Northwestern University and Evanston's Only Daily News Source Since 1881

The Daily Northwestern

Northwestern University and Evanston's Only Daily News Source Since 1881

The Daily Northwestern

Northwestern University and Evanston's Only Daily News Source Since 1881

The Daily Northwestern


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Proposed tax has smokers cough up $7

Evanston convenience store owners say they fear a decline in cigarette sales if the 75-cent cigarette tax proposed by Illinois Gov. Rod Blagojevich is approved in the next few months.

The tax could bring the average price per pack in Evanston to more than $7. Of that money, 43 percent would go to the government.

A press release from the governor’s office said the tax would raise an estimated $150 million to be put toward schools, healthcare and infrastructure.

The tax increase, the first by the state since 1999, will bring the Illinois tax on cigarettes to $1.73. Added to a proposed Evanston tax of 32 cents per pack and a Cook County tax of $1, which went into effect in April, smokers could be paying $3.05 to the government for every pack.

Eshwin Patel, owner of Delta Discount Store, 800 Main St., said a recent succession of tax hikes takes unfair advantage of smokers and businesses to finance government spending.

“It looks like where we’re going is going to kill the whole business,” Patel said. “There’s no end. The government is greedy. If tomorrow there’s no cigarettes in the market, every city and every county can declare bankruptcy.”

Patel also said smokers could alternatively buy cigarettes online or from Indiana. He said a pack of cigarettes costs $3.30 in Indiana and more than $7 in Illinois.

Mohammed A. Hakeem, whose son owns Evanston Pipe & Tobacco, 923 Davis St., said customers find other ways to buy cigarettes when taxes make prices too high.

“I have a customer from New York; he buys a special kind of English cigarette,” Hakeem said. “I asked him, ‘Can’t you get it in New York?’ He says, ‘No, it’s too expensive there.'”

Hakeem also said his customers might go to Indiana or Wisconsin to buy cigarettes.

Weinberg sophomore Grant Hetherton, who smokes a pack every week, said he was opposed to the new tax “on principle.”

“Just because it’s bad for me does that mean the government can tell me to stop?” Hetherton asked. “Why don’t we lower the speed limit to 25?”

Hetherton said he could support giving more money to schools but didn’t see the need to make that money by further taxing cigarettes. He said a pack costs $2 more in Illinois than in his home state of Wisconsin.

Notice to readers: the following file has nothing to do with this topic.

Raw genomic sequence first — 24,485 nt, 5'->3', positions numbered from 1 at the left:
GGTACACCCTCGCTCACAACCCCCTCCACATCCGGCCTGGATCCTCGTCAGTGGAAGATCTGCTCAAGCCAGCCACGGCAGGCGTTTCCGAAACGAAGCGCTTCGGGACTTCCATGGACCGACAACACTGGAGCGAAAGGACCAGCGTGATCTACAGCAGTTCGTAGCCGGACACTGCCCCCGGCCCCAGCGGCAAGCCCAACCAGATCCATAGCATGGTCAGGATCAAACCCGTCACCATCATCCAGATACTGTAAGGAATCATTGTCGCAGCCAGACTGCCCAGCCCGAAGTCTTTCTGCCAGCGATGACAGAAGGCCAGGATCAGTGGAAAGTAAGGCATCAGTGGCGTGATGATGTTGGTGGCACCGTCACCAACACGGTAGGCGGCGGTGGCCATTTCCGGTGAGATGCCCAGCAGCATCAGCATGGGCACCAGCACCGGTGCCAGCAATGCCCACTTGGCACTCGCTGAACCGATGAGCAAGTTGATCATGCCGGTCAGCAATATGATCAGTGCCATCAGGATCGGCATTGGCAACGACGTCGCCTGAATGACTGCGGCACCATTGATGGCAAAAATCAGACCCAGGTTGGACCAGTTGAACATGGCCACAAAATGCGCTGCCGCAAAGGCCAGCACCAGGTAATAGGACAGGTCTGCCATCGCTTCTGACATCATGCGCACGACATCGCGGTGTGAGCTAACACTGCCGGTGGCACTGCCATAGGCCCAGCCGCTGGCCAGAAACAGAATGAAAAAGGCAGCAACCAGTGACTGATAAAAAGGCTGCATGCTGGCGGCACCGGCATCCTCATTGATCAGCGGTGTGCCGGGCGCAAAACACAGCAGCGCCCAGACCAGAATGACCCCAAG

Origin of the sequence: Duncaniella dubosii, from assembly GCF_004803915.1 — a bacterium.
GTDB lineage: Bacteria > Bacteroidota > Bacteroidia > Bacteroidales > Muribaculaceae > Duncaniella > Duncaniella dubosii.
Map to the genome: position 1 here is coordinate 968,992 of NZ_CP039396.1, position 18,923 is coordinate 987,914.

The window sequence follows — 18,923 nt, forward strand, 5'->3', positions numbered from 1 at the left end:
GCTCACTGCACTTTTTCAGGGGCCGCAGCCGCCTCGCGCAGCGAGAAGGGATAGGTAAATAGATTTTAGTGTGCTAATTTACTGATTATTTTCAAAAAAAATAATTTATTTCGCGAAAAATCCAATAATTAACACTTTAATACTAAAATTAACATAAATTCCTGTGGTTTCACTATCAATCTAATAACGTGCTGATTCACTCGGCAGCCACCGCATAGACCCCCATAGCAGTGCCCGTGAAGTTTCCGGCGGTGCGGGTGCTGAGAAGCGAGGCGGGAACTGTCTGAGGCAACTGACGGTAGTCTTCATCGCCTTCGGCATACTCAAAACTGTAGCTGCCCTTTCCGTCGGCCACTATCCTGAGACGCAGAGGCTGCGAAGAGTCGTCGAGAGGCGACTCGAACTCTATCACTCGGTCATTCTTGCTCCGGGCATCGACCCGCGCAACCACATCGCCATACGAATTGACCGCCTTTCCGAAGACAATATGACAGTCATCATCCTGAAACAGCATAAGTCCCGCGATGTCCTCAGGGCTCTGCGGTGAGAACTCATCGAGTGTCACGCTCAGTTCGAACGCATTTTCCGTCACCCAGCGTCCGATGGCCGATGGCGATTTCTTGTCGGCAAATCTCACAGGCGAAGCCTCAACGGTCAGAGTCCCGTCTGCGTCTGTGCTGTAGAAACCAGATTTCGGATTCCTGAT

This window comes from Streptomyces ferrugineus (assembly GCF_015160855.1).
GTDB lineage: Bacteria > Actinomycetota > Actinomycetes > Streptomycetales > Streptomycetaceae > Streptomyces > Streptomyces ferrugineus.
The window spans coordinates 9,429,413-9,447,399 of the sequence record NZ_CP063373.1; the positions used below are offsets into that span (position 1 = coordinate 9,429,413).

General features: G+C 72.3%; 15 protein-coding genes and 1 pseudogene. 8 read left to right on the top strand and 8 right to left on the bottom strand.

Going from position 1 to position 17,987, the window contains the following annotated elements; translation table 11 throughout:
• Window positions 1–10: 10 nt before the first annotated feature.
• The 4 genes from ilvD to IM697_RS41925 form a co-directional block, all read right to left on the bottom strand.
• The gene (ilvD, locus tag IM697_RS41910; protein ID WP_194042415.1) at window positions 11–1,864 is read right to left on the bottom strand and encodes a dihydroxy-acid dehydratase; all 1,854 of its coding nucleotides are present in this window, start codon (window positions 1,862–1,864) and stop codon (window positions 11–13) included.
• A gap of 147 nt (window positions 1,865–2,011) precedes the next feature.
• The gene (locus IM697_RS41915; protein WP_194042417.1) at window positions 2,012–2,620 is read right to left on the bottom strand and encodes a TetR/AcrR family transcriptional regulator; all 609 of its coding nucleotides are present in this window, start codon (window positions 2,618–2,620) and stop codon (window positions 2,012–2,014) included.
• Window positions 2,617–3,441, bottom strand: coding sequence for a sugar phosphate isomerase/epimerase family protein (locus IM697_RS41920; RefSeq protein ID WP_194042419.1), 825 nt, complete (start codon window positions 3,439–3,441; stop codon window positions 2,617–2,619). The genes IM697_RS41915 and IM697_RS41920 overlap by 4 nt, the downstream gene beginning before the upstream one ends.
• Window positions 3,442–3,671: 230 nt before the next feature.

“They’re already way, way overtaxed,” Hetherton said. “Take (the money) from property taxes.”

Blagojevich also promised to overcome a $1.1-billion deficit to balance the budget, to give aid to the Chicago Transit Authority and clean the environment without any hikes in income or sales tax.

Becky Carroll, spokeswoman for the governor’s Office of Management and Budget, said the tax had two goals — cutting down on smoking and increasing revenues.

But some Evanston officials and Northwestern professors questioned the likelihood of the goals materializing. If cigarettes are taxed too much, fewer people will buy them, bringing in less revenue, said Kellogg School of Management professor David Dranove.

“Lots of good research shows that some people stop buying cigarettes when the price goes up,” Dranove said.

But Dr. Harvey Friedman, a pulmonologist at St. Francis Hospital and a clinical associate professor of medicine at the University of Illinois, said smoking is so addictive that only 15 percent of cigarette users can ever quit. “No matter what the price is, people are going to find the money to pay for it,” he said. “One of the most difficult things to do is stop smoking.”

Jay Terry, Evanston’s director of public health with the Department of Health and Human Services, said he didn’t remember any major changes in the smoking behaviors of Evanston residents when taxes have increased in the past.

He echoed the view of some cigarette tax supporters that even if existing smokers aren’t discouraged, new smokers might be less likely to pick up the habit.

“If anything, a price increase hopefully deters someone from starting (smoking) in the first place,” Terry said.

Reach Lee S. Ettleman at [email protected].

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Proposed tax has smokers cough up $7